What the federal government can do to increase the supply of affordable housing

On January 17, 2024, Brookings Metro Senior Fellow Jenny Schuetz testified before the United States Congress’ Joint Economic Committee for a hearing titled “Rebuilding the American Dream: Policy Approaches to Increasing the Supply of Affordable Housing.”

To inform the committee on the role the federal government can play in increasing the nation’s supply of affordable housing, Schuetz began her testimony by outlining the four major challenges currently facing U.S. housing markets. These challenges fall both on the supply side (a persistent and widespread housing shortage; the aging stock of available homes) as well as the demand side (high rates of housing cost burdens and instability; a poor financial environment for first-time homebuyers).

The tight supply and high costs these housing challenges produce also create harmful spillover effects for surrounding communities and regional economies—all the more reason to pursue policies that can increase the supply of affordable housing. To that end, Schuetz offered four recommendations on how the U.S. Department of Housing and Urban Development (HUD) and other federal agencies can support better functioning housing markets:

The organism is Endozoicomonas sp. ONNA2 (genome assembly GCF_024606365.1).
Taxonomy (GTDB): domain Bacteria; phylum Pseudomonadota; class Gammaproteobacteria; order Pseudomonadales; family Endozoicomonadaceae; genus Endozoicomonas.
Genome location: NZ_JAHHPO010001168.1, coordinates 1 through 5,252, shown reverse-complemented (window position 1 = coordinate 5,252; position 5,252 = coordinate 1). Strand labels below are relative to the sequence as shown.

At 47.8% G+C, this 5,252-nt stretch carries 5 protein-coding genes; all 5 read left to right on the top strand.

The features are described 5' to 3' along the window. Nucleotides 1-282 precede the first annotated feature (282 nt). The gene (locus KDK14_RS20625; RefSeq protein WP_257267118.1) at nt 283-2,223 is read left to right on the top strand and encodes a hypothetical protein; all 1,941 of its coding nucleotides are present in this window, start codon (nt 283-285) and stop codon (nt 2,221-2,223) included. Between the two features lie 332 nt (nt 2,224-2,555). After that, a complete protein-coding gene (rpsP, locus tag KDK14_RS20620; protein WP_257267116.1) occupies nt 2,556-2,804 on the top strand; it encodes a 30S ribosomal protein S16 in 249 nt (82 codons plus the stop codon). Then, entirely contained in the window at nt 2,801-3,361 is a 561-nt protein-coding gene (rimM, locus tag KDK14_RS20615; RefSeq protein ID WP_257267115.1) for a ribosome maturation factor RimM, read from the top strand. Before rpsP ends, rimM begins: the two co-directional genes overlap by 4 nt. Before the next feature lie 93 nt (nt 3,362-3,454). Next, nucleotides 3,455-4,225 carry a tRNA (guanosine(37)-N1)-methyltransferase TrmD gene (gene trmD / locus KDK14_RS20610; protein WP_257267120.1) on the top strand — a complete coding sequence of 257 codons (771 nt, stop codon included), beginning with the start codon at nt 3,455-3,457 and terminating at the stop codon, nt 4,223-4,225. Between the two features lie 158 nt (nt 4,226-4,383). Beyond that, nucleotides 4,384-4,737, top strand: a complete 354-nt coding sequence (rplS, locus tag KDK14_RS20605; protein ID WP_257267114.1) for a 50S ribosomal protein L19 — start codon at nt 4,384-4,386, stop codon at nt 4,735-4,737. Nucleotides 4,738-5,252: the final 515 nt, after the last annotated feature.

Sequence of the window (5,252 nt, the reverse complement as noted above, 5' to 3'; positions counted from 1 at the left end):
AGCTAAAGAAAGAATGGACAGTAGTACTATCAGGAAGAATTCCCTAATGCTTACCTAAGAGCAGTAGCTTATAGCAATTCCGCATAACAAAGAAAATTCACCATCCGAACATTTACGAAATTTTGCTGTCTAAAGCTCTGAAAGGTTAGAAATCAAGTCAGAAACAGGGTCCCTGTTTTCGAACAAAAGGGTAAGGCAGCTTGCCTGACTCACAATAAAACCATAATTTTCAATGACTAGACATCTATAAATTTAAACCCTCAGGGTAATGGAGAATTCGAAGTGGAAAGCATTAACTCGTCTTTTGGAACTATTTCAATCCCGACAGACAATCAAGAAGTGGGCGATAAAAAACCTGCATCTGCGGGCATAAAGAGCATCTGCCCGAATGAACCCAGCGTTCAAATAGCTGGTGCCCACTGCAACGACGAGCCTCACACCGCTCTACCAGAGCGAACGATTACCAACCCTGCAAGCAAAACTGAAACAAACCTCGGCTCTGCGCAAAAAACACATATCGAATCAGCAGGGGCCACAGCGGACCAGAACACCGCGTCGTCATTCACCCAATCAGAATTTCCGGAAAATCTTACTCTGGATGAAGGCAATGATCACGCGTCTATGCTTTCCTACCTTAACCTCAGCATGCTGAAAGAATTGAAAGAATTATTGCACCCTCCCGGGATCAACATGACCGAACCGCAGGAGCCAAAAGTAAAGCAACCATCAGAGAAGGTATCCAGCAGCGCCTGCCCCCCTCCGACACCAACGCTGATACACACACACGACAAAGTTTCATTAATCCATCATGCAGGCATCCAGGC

• Coordinate and disseminate research on effective policy solutions, including the reasons behind declining construction productivity, the effectiveness of recent state and local zoning reforms, and the impacts of local affordable housing programs.
  • Leverage relationships with other federal agencies and the real estate industry to monitor real-time data on the health of U.S. housing markets, including measures of household well-being.
  • Encourage regional collaboration among housing authorities to preserve and expand affordable housing, which can join together otherwise fragmented efforts to address affordability.
  • Build up HUD’s triage and rapid response capacity by creating an in-house team that monitors signs of impending housing market distress, in coordination with other relevant agencies.

To read Schuetz’s full testimony, click here. To watch the testimony video, click here.